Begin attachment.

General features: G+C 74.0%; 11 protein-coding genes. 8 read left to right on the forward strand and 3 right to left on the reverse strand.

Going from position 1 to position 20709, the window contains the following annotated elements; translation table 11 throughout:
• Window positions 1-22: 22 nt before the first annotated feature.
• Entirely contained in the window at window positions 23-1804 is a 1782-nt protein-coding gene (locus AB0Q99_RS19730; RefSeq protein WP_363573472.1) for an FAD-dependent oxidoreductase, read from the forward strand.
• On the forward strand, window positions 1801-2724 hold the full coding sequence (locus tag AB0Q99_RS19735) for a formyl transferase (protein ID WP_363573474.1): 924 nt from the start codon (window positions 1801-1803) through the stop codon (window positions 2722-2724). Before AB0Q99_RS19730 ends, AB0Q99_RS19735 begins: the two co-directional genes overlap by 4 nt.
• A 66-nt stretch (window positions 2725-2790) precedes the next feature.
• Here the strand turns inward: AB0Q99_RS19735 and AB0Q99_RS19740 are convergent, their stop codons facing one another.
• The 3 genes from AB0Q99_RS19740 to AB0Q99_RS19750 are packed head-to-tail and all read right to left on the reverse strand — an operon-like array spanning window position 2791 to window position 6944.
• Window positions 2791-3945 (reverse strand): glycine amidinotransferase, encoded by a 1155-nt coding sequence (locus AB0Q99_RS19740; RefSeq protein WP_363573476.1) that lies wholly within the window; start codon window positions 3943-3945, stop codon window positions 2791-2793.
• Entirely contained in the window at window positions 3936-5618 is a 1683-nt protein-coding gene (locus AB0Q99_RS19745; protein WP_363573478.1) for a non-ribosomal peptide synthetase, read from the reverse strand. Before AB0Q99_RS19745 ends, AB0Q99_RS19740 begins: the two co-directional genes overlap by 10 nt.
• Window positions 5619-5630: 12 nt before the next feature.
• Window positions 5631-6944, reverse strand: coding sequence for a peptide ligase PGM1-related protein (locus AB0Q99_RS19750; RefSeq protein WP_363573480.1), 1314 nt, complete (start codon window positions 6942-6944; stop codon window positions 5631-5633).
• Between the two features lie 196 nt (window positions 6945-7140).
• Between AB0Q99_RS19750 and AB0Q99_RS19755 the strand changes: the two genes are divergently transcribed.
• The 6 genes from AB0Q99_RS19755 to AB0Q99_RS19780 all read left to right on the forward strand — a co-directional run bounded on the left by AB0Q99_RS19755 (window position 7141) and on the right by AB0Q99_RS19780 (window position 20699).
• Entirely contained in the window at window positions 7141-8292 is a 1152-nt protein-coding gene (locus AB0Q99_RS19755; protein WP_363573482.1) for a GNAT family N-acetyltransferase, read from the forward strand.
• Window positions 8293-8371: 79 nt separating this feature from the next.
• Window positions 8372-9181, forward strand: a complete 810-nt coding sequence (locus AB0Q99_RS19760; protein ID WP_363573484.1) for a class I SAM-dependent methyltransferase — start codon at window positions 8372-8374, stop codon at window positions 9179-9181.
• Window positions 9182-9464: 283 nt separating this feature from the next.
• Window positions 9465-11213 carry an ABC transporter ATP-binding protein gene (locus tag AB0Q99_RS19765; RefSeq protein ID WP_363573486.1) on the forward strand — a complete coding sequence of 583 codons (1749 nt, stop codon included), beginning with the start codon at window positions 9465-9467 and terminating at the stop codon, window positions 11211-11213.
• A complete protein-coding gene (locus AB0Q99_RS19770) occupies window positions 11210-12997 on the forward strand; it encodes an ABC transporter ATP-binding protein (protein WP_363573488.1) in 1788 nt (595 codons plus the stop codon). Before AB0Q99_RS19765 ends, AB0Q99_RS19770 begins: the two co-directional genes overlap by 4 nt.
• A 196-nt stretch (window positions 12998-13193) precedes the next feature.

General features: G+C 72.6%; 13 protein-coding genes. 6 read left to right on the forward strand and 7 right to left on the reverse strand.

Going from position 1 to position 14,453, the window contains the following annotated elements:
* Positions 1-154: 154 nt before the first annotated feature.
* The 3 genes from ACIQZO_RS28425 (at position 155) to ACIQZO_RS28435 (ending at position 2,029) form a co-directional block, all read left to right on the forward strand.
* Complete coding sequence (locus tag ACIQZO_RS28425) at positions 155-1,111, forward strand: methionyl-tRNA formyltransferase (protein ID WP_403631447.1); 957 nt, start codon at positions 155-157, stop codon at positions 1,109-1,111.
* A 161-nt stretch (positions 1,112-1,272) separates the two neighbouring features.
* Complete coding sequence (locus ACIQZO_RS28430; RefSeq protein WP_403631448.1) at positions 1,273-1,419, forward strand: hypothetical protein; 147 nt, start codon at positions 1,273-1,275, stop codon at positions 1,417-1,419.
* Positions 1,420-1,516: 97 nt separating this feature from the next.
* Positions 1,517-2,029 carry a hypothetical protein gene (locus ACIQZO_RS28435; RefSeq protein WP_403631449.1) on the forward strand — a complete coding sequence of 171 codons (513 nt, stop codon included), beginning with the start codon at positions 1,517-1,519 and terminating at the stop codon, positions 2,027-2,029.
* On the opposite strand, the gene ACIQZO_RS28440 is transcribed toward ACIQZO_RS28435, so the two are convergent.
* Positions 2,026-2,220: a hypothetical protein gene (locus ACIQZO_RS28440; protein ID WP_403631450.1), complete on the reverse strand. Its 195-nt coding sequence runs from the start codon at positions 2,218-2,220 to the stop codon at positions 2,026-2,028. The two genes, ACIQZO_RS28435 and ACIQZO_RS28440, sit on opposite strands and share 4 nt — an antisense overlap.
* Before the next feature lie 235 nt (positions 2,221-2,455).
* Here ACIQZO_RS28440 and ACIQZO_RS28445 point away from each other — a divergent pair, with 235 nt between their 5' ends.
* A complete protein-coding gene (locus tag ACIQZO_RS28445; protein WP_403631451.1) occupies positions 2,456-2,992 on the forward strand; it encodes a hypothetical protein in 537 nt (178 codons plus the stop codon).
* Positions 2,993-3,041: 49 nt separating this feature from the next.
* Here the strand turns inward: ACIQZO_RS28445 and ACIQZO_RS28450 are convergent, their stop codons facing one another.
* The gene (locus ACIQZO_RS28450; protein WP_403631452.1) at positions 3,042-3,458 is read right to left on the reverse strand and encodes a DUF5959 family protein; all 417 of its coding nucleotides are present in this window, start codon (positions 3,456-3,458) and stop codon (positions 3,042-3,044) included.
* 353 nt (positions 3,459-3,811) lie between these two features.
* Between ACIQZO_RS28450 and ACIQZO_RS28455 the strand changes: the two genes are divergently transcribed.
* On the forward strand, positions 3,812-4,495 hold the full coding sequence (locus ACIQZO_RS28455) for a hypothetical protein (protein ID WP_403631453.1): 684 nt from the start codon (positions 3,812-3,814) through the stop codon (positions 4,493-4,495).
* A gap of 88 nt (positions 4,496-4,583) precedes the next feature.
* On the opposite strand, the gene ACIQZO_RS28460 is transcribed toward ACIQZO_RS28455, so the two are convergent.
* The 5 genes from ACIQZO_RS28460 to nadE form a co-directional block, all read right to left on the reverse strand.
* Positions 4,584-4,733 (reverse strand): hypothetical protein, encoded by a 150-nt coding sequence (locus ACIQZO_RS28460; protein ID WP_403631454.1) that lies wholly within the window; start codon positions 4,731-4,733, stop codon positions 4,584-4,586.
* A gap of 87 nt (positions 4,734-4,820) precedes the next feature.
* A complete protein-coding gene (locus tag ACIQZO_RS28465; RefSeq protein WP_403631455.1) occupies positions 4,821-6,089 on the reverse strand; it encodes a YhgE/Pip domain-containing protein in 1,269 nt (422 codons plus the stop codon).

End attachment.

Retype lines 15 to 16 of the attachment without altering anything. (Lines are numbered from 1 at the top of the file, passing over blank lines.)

• The 6 genes from AB0Q99_RS19755 to AB0Q99_RS19780 all read left to right on the forward strand — a co-directional run bounded on the left by AB0Q99_RS19755 (window position 7141) and on the right by AB0Q99_RS19780 (window position 20699).
• Entirely contained in the window at window positions 7141-8292 is a 1152-nt protein-coding gene (locus AB0Q99_RS19755; protein WP_363573482.1) for a GNAT family N-acetyltransferase, read from the forward strand.